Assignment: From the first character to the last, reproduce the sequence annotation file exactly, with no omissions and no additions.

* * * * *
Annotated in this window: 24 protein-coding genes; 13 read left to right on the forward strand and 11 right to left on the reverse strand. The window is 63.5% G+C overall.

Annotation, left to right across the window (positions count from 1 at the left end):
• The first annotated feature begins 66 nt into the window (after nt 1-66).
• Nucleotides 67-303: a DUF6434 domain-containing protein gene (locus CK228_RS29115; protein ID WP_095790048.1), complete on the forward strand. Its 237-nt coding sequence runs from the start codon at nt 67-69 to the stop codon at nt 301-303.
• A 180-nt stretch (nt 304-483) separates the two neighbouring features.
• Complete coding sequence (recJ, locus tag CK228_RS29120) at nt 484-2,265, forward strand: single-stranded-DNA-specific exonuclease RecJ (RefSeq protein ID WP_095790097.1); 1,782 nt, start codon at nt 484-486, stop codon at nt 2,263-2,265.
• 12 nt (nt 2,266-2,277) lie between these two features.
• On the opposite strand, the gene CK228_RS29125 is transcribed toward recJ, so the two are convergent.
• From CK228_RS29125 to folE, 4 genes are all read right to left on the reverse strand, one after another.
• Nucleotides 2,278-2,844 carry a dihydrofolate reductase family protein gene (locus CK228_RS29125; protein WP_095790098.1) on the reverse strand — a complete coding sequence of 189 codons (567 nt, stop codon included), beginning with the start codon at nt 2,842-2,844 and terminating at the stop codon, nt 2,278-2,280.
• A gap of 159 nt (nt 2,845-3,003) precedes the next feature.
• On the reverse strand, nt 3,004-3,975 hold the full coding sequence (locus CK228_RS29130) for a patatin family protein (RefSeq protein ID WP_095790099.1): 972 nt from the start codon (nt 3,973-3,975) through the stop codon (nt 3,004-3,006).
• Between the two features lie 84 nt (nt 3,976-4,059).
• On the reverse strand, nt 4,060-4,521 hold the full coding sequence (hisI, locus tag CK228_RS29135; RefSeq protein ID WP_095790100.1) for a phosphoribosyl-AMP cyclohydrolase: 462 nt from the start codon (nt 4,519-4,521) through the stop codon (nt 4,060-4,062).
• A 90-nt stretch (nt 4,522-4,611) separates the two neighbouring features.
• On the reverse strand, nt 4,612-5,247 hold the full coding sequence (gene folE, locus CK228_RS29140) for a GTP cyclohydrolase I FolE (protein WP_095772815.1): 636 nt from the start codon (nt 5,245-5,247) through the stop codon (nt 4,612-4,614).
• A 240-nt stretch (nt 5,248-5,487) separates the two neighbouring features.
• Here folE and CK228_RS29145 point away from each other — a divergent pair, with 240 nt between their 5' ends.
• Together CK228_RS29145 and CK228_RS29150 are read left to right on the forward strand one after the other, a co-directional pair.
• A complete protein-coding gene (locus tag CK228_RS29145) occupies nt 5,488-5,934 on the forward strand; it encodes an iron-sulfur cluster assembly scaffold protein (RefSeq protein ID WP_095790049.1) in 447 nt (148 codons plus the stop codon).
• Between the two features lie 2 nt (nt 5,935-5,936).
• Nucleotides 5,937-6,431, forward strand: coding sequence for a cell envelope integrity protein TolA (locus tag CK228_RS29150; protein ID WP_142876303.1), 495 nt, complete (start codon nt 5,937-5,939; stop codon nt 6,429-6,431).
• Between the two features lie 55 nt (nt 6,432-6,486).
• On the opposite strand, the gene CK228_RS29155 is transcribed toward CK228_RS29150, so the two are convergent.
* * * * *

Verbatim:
Annotated in this window: 24 protein-coding genes; 13 read left to right on the forward strand and 11 right to left on the reverse strand. The window is 63.5% G+C overall.

Annotation, left to right across the window (positions count from 1 at the left end):
• The first annotated feature begins 66 nt into the window (after nt 1-66).
• Nucleotides 67-303: a DUF6434 domain-containing protein gene (locus CK228_RS29115; protein ID WP_095790048.1), complete on the forward strand. Its 237-nt coding sequence runs from the start codon at nt 67-69 to the stop codon at nt 301-303.
• A 180-nt stretch (nt 304-483) separates the two neighbouring features.
• Complete coding sequence (recJ, locus tag CK228_RS29120) at nt 484-2,265, forward strand: single-stranded-DNA-specific exonuclease RecJ (RefSeq protein ID WP_095790097.1); 1,782 nt, start codon at nt 484-486, stop codon at nt 2,263-2,265.
• 12 nt (nt 2,266-2,277) lie between these two features.
• On the opposite strand, the gene CK228_RS29125 is transcribed toward recJ, so the two are convergent.
• From CK228_RS29125 to folE, 4 genes are all read right to left on the reverse strand, one after another.
• Nucleotides 2,278-2,844 carry a dihydrofolate reductase family protein gene (locus CK228_RS29125; protein WP_095790098.1) on the reverse strand — a complete coding sequence of 189 codons (567 nt, stop codon included), beginning with the start codon at nt 2,842-2,844 and terminating at the stop codon, nt 2,278-2,280.
• A gap of 159 nt (nt 2,845-3,003) precedes the next feature.
• On the reverse strand, nt 3,004-3,975 hold the full coding sequence (locus CK228_RS29130) for a patatin family protein (RefSeq protein ID WP_095790099.1): 972 nt from the start codon (nt 3,973-3,975) through the stop codon (nt 3,004-3,006).
• Between the two features lie 84 nt (nt 3,976-4,059).
• On the reverse strand, nt 4,060-4,521 hold the full coding sequence (hisI, locus tag CK228_RS29135; RefSeq protein ID WP_095790100.1) for a phosphoribosyl-AMP cyclohydrolase: 462 nt from the start codon (nt 4,519-4,521) through the stop codon (nt 4,060-4,062).
• A 90-nt stretch (nt 4,522-4,611) separates the two neighbouring features.
• On the reverse strand, nt 4,612-5,247 hold the full coding sequence (gene folE, locus CK228_RS29140) for a GTP cyclohydrolase I FolE (protein WP_095772815.1): 636 nt from the start codon (nt 5,245-5,247) through the stop codon (nt 4,612-4,614).
• A 240-nt stretch (nt 5,248-5,487) separates the two neighbouring features.
• Here folE and CK228_RS29145 point away from each other — a divergent pair, with 240 nt between their 5' ends.
• Together CK228_RS29145 and CK228_RS29150 are read left to right on the forward strand one after the other, a co-directional pair.
• A complete protein-coding gene (locus tag CK228_RS29145) occupies nt 5,488-5,934 on the forward strand; it encodes an iron-sulfur cluster assembly scaffold protein (RefSeq protein ID WP_095790049.1) in 447 nt (148 codons plus the stop codon).
• Between the two features lie 2 nt (nt 5,935-5,936).
• Nucleotides 5,937-6,431, forward strand: coding sequence for a cell envelope integrity protein TolA (locus tag CK228_RS29150; protein ID WP_142876303.1), 495 nt, complete (start codon nt 5,937-5,939; stop codon nt 6,429-6,431).
• Between the two features lie 55 nt (nt 6,432-6,486).
• On the opposite strand, the gene CK228_RS29155 is transcribed toward CK228_RS29150, so the two are convergent.